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Wright v. Semple

United States District Court, D. Connecticut

March 15, 2018

IAN WRIGHT, Plaintiff,
v.
SCOTT SEMPLE, et al., Defendants.

          RULING AND ORDER

          MICHAEL P. SHEA, UNITED STATES DISTRICT JUDGE.

         The plaintiff, Ian Wright, sought to proceed in forma pauperis in this case. The Court determined that the plaintiff had not truthfully answered the questions on the application to proceed in forma pauperis and afforded him two opportunities to file a truthful application. Specifically, the plaintiff repeatedly stated that he had received no money from any source in the past twelve months, see, e.g., ECF No. 13 at 2, ¶6, despite the fact that his inmate trust account statement showed multiple deposits. See, e.g., ECF No. 13 at 7-8. When the plaintiff persisted in filing applications containing false statements, and neither acknowledged nor explained why he made false statements under penalty of perjury, the Court denied his application and dismissed the case. ECF No. 15.

         Since the entry of the order dismissing the case, the plaintiff has filed a motion to alter or amend and/or motion for reconsideration, a declaration to demonstrate good cause, a motion for relief from judgment, a fourth motion to proceed in forma pauperis, a “demonstration of good cause, ” and a motion to reopen this case.

         In his motion for reconsideration, the plaintiff states that upon issuance of the prior rulings he received the Notice of Electronic Filing (NEF), but not the actual decision. The Prisoner Electronic Filing Program rules provide that, upon the filing of an order by the Court, the NEF is sent to the prison where it is printed by prison officials and given to the inmate. The Court also mails a copy of the order to the inmate, see CTAO-16-21 Standing Order on Prisoner Electronic Filing Program (Updated), www.ctd.uscourts.gov/district-connecticut-public-administrative-orders (last visited March 7, 2018), and did so in this case. (1/30/2018 Staff Notes.) The plaintiff nonetheless states in his motion to reopen that he did not receive a copy of the order by mail, although he did receive a copy of the Court's order dismissing the case, which was mailed to the same address. He did not contact the Court to determine what the ruling said or to request another copy.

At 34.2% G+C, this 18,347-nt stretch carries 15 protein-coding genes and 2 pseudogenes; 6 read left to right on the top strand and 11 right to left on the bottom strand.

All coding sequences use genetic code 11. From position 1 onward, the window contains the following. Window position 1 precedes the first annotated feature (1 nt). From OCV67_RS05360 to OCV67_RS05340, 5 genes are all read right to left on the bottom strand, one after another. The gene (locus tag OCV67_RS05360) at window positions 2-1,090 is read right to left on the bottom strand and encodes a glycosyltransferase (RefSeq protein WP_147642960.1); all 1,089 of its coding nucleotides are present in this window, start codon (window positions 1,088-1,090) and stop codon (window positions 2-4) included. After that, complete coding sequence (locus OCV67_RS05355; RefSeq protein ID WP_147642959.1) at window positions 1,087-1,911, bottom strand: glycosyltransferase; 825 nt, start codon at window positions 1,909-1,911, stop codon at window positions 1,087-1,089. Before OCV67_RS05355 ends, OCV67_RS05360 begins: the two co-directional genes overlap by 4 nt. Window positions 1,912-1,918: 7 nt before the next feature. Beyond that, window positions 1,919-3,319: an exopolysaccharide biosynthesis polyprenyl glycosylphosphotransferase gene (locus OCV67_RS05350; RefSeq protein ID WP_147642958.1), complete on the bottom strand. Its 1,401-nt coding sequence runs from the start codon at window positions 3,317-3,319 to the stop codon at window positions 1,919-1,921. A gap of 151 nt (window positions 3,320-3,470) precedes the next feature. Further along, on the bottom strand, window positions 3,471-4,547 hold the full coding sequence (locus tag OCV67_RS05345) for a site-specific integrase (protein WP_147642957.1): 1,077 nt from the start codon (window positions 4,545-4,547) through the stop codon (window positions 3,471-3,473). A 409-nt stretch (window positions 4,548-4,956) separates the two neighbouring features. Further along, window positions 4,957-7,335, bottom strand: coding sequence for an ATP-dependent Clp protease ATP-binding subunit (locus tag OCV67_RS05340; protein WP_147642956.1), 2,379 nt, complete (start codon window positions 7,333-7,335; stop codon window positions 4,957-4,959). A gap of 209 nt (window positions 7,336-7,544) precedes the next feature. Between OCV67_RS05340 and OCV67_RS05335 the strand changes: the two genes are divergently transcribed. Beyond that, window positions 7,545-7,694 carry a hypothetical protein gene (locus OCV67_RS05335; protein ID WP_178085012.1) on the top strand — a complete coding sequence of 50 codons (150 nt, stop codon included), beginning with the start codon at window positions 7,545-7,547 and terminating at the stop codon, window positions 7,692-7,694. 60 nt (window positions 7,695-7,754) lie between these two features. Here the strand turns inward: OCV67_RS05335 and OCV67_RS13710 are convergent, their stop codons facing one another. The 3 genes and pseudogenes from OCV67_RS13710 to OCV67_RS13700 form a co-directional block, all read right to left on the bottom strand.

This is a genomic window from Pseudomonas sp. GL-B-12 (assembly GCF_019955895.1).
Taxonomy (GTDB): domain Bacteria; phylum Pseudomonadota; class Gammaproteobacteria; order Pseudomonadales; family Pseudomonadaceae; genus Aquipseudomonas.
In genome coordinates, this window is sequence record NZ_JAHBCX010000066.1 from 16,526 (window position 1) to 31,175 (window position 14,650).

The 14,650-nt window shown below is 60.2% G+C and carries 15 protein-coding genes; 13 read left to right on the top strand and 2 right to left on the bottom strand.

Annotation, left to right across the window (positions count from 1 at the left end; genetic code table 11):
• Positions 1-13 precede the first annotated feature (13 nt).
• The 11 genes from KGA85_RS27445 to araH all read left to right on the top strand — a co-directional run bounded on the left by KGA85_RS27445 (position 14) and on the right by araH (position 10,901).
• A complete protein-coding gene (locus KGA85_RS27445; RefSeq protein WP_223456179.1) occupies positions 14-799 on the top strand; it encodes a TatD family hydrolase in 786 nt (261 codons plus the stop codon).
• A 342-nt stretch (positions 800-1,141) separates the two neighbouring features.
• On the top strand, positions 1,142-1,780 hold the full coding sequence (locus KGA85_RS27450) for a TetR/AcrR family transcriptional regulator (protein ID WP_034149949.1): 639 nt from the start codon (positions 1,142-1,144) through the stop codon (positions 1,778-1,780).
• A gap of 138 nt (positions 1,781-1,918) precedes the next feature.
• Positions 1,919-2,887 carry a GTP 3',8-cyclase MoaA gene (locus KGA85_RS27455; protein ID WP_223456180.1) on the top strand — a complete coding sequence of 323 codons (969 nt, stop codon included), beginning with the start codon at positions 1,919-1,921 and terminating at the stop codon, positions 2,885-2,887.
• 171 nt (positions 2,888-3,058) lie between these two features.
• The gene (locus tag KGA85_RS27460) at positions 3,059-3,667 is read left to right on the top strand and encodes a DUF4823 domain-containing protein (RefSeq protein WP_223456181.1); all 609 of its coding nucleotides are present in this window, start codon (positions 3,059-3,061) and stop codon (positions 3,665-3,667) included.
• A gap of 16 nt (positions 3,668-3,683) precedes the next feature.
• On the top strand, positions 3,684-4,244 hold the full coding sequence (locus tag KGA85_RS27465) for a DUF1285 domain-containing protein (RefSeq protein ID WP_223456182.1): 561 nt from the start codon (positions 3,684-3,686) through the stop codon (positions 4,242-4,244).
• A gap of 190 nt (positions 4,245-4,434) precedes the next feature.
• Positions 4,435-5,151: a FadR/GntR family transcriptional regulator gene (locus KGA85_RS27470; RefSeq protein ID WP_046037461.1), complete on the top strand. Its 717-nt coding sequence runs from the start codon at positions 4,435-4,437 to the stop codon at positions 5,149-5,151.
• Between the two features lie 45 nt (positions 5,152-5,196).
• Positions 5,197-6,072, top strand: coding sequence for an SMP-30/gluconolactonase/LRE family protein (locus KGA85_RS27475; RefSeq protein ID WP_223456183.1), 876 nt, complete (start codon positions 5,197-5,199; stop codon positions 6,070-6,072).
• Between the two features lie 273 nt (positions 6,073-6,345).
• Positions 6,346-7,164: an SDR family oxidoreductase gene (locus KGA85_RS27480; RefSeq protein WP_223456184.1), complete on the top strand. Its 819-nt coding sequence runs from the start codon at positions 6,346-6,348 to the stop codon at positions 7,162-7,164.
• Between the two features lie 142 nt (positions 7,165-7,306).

Even absent a copy of the ruling, the NEF for the most recent order-which the plaintiff admits receiving-specifically stated that the plaintiff could file a third application, directed him to answer all questions truthfully, and ordered him to demonstrate good cause for failing to do so on the prior applications. ECF No. 11. The plaintiff was on notice that he had not answered all questions truthfully and was being given another chance to submit a truthful application and explain why he had not done so previously. The application asked for the total amount received from any sources. The plaintiff knew that he received deposits to his account. Under the circumstances, the Court concludes that the plaintiff had sufficient notice and knowledge to discern the error in his application.